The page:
Old man in suburban neighborhood's life threatened. Part 1 of series.
|"Love thy neighbor". Obviously the genius who came up with this had a fence. A big fence. A big fence with an electric current running through it. As well as menacing dogs, nay, HELLHOUNDS, scaring his neighbors away. Maybe even a moat with alligators just to make sure he got the message across to the vermin who lived next to him.
My name is Gil, I am a 76 year old veteran of the "conflict" in Vietnam. Unlike most of my now senile counterparts, I am not glad that I participated in LBJ's ill advised monstrosity. Some may call me bitter, but I tell those who do that I have a right to be. I was fighting enemies that I could not even see, and as a result, I had to get my left leg amputated from the knee. My kids will jump at the opportunity to tell you that I didn't actually lose it in battle, but I actually got an infection when I cut myself while skinny dipping in a lake over in Nam. Had I not been there, those putrid waters never would have been able to fester in my wounds, and I would still have my leg. End of discussion.
My life after was pretty uneventful. I got crutches, a cushy job at a bank, married a broad from a nice Minnesota home, had three good for nothing kids who only call on my birthday, and I got a new car at some point in '85. Cindy, my wife, died in November of 2000, leaving me in a big empty home in the middle of nowhere. It's a good thing that I'm not some proud idiot who thinks he can take care of himself. Living in a house with stairs? At my age? I moved. It's a nice, small one story home in Madison, Wisconsin, and much to my delight there were several people just like me in the neighborhood. Widows and widowers just trying to avoid the noise. It was nice.
Until all of those quitters started dying on me.
One by one. They dropped like flies, yes, they did. Heart attack. Stroke. Tripped! I was disgusted. However, there was one interesting instance, when Charles Peterson had a cocaine overdose. It was really one of those "who knew" kind of things that did add a little spark to the whole dying phenomenon. But we soon returned to the gray world of aneurysms and liver failure.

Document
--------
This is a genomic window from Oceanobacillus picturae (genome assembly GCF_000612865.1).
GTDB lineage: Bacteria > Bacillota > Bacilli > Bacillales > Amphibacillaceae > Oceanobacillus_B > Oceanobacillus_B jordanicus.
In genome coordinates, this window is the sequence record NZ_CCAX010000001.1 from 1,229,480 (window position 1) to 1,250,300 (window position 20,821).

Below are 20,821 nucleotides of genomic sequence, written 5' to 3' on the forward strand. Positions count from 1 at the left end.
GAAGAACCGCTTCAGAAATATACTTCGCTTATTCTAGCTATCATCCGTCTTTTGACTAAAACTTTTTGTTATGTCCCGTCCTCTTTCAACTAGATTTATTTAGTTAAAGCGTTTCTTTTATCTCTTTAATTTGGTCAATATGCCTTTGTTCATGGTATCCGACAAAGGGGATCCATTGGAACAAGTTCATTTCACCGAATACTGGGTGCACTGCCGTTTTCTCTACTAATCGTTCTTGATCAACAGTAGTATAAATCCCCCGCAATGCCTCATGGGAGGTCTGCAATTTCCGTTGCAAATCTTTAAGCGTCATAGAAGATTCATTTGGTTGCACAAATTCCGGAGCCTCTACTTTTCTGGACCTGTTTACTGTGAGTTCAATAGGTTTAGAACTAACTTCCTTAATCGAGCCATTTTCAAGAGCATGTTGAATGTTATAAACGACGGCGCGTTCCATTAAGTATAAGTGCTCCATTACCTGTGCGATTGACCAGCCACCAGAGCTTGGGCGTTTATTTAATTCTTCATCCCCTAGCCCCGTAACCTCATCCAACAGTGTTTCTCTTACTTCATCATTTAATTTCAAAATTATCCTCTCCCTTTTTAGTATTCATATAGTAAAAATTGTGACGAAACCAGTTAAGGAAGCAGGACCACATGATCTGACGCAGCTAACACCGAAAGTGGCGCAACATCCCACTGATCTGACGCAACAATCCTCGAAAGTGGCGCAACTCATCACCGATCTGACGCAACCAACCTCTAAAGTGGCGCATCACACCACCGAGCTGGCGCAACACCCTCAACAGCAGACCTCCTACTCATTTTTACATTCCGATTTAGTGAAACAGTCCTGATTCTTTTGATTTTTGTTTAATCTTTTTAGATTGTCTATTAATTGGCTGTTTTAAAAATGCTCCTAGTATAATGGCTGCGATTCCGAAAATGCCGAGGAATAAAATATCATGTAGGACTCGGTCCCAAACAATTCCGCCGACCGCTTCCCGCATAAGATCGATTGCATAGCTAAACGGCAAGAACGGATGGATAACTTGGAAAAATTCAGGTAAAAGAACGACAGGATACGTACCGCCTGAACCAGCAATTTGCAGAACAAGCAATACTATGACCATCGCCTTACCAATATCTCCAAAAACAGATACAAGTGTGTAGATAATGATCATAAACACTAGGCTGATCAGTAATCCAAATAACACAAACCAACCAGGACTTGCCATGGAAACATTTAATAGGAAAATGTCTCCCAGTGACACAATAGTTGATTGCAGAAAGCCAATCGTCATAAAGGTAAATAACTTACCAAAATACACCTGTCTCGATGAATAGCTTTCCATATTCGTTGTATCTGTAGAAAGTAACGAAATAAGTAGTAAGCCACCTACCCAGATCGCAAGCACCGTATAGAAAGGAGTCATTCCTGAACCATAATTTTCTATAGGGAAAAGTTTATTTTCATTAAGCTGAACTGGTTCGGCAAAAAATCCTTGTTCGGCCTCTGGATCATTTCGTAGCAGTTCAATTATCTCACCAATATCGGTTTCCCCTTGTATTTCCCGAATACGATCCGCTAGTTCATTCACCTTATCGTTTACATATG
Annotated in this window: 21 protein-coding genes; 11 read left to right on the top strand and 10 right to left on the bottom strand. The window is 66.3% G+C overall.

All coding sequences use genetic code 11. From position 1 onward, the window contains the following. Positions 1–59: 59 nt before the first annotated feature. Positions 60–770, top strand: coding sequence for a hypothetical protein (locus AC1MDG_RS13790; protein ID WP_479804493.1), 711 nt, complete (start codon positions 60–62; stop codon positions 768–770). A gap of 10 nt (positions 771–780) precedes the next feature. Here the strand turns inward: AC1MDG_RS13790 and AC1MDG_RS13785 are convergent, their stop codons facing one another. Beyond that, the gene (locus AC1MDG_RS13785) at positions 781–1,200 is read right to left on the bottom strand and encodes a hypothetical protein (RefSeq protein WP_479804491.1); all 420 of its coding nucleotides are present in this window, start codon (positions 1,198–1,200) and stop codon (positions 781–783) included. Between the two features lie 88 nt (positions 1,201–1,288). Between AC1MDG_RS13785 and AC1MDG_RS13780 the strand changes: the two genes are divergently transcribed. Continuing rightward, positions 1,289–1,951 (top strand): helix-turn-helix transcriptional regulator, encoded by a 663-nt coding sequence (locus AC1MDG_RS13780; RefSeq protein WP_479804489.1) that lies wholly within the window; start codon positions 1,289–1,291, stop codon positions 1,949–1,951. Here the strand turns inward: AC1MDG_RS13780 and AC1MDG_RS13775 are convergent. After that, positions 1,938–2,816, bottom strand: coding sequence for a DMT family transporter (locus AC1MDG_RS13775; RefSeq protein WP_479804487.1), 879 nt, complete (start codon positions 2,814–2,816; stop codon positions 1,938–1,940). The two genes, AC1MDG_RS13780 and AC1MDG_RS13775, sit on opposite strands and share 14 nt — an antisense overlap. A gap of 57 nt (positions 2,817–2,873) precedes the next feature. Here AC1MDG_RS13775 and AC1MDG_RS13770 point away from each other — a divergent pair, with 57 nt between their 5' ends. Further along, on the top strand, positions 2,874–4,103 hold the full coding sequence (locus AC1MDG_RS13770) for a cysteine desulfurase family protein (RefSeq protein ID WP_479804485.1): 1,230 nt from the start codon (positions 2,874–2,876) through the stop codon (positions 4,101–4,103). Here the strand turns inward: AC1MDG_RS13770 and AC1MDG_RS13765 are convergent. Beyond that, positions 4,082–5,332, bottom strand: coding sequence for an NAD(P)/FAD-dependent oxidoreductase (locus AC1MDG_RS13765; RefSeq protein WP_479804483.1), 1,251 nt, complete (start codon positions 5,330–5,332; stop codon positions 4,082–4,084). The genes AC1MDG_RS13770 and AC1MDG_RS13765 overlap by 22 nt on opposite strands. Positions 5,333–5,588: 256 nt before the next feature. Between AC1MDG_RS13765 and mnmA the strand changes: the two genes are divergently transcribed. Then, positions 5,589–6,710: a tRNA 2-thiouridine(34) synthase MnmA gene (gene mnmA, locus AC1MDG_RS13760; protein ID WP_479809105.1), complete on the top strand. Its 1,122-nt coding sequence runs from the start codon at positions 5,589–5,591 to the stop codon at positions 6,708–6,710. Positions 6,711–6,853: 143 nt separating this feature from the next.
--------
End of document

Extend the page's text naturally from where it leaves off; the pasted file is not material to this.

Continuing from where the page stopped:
And then they came.
It was a bloodbath.
The new families. Young parents with even younger children. The high ponytails of the mothers and the loud, obnoxious phone voices of the fathers. They were all just dying to live in a nice neighborhood where they could start their lives. Savages. Inconsiderate savages! They started plucking up the houses like they were petunias in the spring. They just kept coming. They were all the same in all of the same ways. The Cunninghams brought a pot roast when they first moved in with their three kids. The Browns brought cookies when they introduced their two girls. The Millers, the Clarks, the Robinsons, the Walkers; they just kept coming! With the kids all named either Sally or Johnny, it was madness! The Youngs even had the audacity to poke fun at the very idea that I might some day babysit 8 year old Randy for them. I swear, it almost gave me a heart attack, but out of sheer will i refused. I refused to succumb to my body's attempt at going into cardiac arrest simply because I will not give these upper middle class robots the satisfaction of watching me die just so that one of their harebrained friends can move into my home.